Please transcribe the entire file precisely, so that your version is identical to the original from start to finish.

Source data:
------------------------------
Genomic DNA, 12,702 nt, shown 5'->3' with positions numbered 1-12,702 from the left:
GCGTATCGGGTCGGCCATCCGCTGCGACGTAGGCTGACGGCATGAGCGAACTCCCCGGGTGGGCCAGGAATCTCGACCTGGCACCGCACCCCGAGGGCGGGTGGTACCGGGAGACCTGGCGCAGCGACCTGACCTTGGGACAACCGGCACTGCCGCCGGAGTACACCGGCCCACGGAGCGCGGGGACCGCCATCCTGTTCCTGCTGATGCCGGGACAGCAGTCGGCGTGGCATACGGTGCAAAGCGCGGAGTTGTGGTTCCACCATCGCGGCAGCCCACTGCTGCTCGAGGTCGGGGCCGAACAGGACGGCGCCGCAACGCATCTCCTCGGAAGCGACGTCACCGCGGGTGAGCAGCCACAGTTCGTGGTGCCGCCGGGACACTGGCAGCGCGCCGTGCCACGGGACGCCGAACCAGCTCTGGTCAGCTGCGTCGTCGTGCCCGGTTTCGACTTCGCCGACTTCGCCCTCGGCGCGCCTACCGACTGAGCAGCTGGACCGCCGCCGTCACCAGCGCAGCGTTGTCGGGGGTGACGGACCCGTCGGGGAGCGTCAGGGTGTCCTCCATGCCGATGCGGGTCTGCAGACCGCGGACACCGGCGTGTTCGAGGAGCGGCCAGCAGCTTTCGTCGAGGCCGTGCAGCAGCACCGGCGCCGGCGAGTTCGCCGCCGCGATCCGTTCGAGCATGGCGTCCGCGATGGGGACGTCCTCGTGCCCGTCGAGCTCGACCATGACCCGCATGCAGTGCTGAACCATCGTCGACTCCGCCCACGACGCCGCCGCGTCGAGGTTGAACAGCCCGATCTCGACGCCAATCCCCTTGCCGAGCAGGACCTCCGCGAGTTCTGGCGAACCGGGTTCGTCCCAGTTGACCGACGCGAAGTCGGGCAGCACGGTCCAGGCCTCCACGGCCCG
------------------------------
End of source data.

Genomic DNA, 12,702 nt, shown 5'->3' with positions numbered 1-12,702 from the left:
GCGTATCGGGTCGGCCATCCGCTGCGACGTAGGCTGACGGCATGAGCGAACTCCCCGGGTGGGCCAGGAATCTCGACCTGGCACCGCACCCCGAGGGCGGGTGGTACCGGGAGACCTGGCGCAGCGACCTGACCTTGGGACAACCGGCACTGCCGCCGGAGTACACCGGCCCACGGAGCGCGGGGACCGCCATCCTGTTCCTGCTGATGCCGGGACAGCAGTCGGCGTGGCATACGGTGCAAAGCGCGGAGTTGTGGTTCCACCATCGCGGCAGCCCACTGCTGCTCGAGGTCGGGGCCGAACAGGACGGCGCCGCAACGCATCTCCTCGGAAGCGACGTCACCGCGGGTGAGCAGCCACAGTTCGTGGTGCCGCCGGGACACTGGCAGCGCGCCGTGCCACGGGACGCCGAACCAGCTCTGGTCAGCTGCGTCGTCGTGCCCGGTTTCGACTTCGCCGACTTCGCCCTCGGCGCGCCTACCGACTGAGCAGCTGGACCGCCGCCGTCACCAGCGCAGCGTTGTCGGGGGTGACGGACCCGTCGGGGAGCGTCAGGGTGTCCTCCATGCCGATGCGGGTCTGCAGACCGCGGACACCGGCGTGTTCGAGGAGCGGCCAGCAGCTTTCGTCGAGGCCGTGCAGCAGCACCGGCGCCGGCGAGTTCGCCGCCGCGATCCGTTCGAGCATGGCGTCCGCGATGGGGACGTCCTCGTGCCCGTCGAGCTCGACCATGACCCGCATGCAGTGCTGAACCATCGTCGACTCCGCCCACGACGCCGCCGCGTCGAGGTTGAACAGCCCGATCTCGACGCCAATCCCCTTGCCGAGCAGGACCTCCGCGAGTTCTGGCGAACCGGGTTCGTCCCAGTTGACCGACGCGAAGTCGGGCAGCACGGTCCAGGCCTCCACGGCCCG